Daily Archives: July 16, 2023

Jafar Panahi’s Rebellion

Posted by New Lines (https://newlinesmag.com/) with a different title on June 28, 2023:

It is a pity and a paradox that Jafar Panahi — Iran’s most important living filmmaker, in my judgment (at least among those I’m familiar with) — seems to be valued in the West more for his persecution than for his filmmaking. His first feature, “The White Balloon” (1995), became the first Iranian film ever to win a major award at the Cannes Film Festival (the Camera d’Or), and his four subsequent features — “The Mirror” (1997), “The Circle” (2000), “Crimson Gold” (2003) and “Offside” (2006) — all won awards at major festivals. But it wasn’t until Panahi was arrested in 2010, sentenced to six years in prison and banned from all filmmaking activities for the next 20 years that he was noticed in the mainstream press in the West. (He was charged with “propaganda against the system” for attending the funeral of a student killed during the 2009 Green Movement protests and for attempting to make a film sympathetic to that rebellion.)

Since then, Panahi has miraculously managed to make five more features in defiance of the ban, appearing as himself in each of them. Severely limited in terms of their resources and shooting conditions, the films have nonetheless garnered more attention than the five features made between 1995 and 2006, prior to his arrest. Read more

The Three Burials Of Melquiades Estrada

A contemporary western with political overtones and acerbic gallows humor, Tommy Lee Jones’s first theatrical feature as director (2005) is impressive. Inspired by the unpunished 1997 killing of 18-year-old Ezequiel Hernandez Jr., the script by Guillermo Arriaga (Amores Perros) concerns the accidental and unpunished shooting of the title character, a Mexican ranch hand (Julio Cesar Cedillo) working in west Texas. Jones plays the ranch hand’s foreman and friend, who kidnaps the border patrolman responsible (Barry Pepper) and drags him and Estrada’s corpse across the border, determined to fulfill his friend’s wish to be buried in his remote hometown. A very capable piece of storytelling, clearly showing the influence of Sam Peckinpah and beautifully shot in ‘Scope by Chris Menges, this recaptures some of the grandeur of the classic western while adding modernist and absurdist ironies. With Dwight Yoakam, January Jones, and Melissa Leo. R, 121 min. (JR)

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From the April 28, 2006 Chicago Reader.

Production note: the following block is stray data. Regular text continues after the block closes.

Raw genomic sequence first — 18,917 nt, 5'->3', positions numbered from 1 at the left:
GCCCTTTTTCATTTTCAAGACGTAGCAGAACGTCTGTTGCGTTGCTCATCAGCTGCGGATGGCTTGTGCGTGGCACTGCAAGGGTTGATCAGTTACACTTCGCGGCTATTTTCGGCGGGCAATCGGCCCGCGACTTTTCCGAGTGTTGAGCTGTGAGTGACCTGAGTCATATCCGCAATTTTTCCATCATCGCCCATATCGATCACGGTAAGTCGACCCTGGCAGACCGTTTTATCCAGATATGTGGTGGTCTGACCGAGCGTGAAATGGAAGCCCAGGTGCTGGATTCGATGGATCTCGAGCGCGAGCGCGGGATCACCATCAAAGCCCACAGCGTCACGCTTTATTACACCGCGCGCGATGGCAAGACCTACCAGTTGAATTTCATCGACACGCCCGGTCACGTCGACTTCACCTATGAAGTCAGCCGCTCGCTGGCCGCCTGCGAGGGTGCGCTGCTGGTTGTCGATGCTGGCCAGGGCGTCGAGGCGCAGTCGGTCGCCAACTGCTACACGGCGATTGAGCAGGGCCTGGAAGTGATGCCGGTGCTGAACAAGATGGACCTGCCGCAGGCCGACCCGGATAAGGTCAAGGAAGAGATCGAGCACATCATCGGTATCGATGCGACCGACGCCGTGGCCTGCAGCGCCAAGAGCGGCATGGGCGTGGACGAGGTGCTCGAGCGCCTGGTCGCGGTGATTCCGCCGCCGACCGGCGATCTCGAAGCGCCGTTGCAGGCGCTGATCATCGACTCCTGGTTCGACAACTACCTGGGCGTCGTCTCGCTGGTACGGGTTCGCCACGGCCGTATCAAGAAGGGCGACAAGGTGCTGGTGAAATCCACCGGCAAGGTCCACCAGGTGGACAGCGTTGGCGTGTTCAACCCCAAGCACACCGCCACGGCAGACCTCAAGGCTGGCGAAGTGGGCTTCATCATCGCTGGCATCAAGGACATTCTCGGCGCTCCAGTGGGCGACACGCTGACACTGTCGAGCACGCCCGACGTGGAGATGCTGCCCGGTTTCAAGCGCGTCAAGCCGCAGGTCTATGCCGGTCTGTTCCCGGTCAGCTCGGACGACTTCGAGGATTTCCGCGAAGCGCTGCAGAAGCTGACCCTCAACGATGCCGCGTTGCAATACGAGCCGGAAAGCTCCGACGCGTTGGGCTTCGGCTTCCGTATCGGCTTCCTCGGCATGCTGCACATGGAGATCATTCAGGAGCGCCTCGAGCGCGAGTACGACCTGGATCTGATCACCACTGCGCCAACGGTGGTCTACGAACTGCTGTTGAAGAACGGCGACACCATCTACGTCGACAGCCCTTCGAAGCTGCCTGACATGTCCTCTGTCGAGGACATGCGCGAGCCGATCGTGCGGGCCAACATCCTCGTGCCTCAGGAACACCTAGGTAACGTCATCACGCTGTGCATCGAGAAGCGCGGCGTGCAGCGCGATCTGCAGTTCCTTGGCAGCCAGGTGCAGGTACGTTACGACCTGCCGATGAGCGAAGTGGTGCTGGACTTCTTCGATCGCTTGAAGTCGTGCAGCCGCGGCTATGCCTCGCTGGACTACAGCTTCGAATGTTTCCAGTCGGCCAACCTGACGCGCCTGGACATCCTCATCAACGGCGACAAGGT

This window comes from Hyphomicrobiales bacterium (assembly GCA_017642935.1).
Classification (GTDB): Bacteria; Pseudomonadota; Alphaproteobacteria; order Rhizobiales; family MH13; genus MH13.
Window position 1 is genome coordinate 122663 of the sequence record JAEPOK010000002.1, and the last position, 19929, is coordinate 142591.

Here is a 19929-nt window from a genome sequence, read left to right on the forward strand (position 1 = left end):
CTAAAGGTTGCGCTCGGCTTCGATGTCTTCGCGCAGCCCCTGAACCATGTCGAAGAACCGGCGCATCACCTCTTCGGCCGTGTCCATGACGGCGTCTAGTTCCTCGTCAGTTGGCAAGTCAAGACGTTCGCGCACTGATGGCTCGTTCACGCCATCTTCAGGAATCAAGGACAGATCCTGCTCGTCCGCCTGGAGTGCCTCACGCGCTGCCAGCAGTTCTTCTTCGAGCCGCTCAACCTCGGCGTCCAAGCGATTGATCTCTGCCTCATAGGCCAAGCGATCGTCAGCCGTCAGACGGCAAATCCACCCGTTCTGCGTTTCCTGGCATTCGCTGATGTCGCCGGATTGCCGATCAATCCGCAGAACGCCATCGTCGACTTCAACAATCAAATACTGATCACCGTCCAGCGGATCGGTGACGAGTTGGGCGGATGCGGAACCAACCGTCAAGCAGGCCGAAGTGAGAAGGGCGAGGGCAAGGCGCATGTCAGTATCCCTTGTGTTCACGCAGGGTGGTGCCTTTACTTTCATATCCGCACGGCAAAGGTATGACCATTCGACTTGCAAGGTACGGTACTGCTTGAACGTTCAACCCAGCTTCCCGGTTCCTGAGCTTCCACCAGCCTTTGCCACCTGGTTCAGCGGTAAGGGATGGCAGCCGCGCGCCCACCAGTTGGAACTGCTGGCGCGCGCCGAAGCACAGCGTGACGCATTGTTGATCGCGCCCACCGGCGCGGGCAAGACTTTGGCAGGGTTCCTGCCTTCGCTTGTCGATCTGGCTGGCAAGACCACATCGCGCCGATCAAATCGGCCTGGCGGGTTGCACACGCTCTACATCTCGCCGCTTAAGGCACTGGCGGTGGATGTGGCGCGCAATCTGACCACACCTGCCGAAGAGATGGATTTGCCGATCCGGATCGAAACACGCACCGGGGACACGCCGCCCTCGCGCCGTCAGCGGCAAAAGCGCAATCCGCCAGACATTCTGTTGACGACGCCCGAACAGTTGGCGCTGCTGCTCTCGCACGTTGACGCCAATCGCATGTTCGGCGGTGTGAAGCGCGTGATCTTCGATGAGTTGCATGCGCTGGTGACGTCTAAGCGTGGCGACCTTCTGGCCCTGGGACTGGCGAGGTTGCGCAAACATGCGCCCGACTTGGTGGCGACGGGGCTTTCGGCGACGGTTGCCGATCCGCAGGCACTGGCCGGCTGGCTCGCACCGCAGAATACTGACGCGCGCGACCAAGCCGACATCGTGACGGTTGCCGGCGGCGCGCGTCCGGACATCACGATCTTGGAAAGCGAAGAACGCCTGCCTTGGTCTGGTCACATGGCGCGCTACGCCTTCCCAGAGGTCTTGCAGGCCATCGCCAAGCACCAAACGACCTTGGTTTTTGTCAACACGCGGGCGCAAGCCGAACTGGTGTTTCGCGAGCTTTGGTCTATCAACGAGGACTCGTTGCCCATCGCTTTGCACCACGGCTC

I was the head of the critics’ jury at the Hong Kong film festival last spring that awarded half its first prize to this macabre comedy-thriller from Thailand (1999, 114 min.) It’s as commercial as anything from Hollywood — as was writer-director Pen-ek Ratanaruang’s previous feature, which I liked even more, a crazed Tarantino spinoff called Fun Bar Karaoke (1997). Ratanaruang spent eight years in New York studying at the Pratt Institute and working as a freelance illustrator and designer, so his mastery of American-style entertainment obviously owes something to a prolonged absorption in this culture –though I find the Thai and global traits on view here no less striking. This picture might be described broadly as a clever version of Hitchcock lite, but that doesn’t mean that it doesn’t also have pertinent things to say about the present Asian economic crisis. (JR)

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Being John Malkovich

From the Chicago Reader (October 12, 1999). — J.R.


This outrageous comic fantasy may not sustain its brilliance throughout its 112 minutes, but it keeps cooking for so much of that time that I don’t have many complaints. The first feature of both screenwriter/executive producer Charlie Kaufman (who’s written for several TV series) and director Spike Jonze (who’s directed commercials, music videos, and short films), it charts the complications that ensue when an out-of-work puppeteer (John Cusack) gets a filing job on the surrealistically cramped seventh and a half floor of an office building, where he discovers a hidden tunnel that allows its occupant to become actor John Malkovich (playing himself, natch) for 15 minutes before being ejected onto the New Jersey Turnpike. Things get even wilder when the filing clerk and his wife (Cameron Diaz as a pet-store employee) both get the hots for the same woman (Catherine Keener), who has comparable lust for the wife as long as she’s inside Malkovich. What’s great about this lunatic farce isn’t only its premises about sexual and professional identity but also the spirited way the actors and filmmakers flesh them out. With Orson Bean and Mary Kay Place. (JR)

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Signs & Wonders

From the Chicago Reader (June 1, 2001).

Director Jonathan Nossiter and screenwriter James Lasdun, who collaborated on the very promising Sunday (1997), reunite for this ambitious and ambiguous thriller (2000) involving an Americanized businessman in Athens (Stellan Skarsgard) who has twice left his Greek-American wife (Charlotte Rampling at her best) for another woman (Deborah Kara Unger) but still hasn’t given up on their marriage. Shot in digital video as if it were a documentary, the film at separate junctures evokes Nicolas Roeg, Graham Greene, and Richard Lester’s Petulia, even as it takes up multinational corporations, political amnesia, the mixed blessing of American idealism, and some of the monstrous ways love can turn sour. Clearly it bites off more than it can possibly chew, and ultimately it winds up in a pretentious heap. (Some may feel it starts off that way as well.) But Nossiter, an American who grew up in Europe, and Lasdun, an Englishman who currently lives in the U.S., share a sense of cultural displacement that allows them to create something original and provocative. 104 min. (JR)

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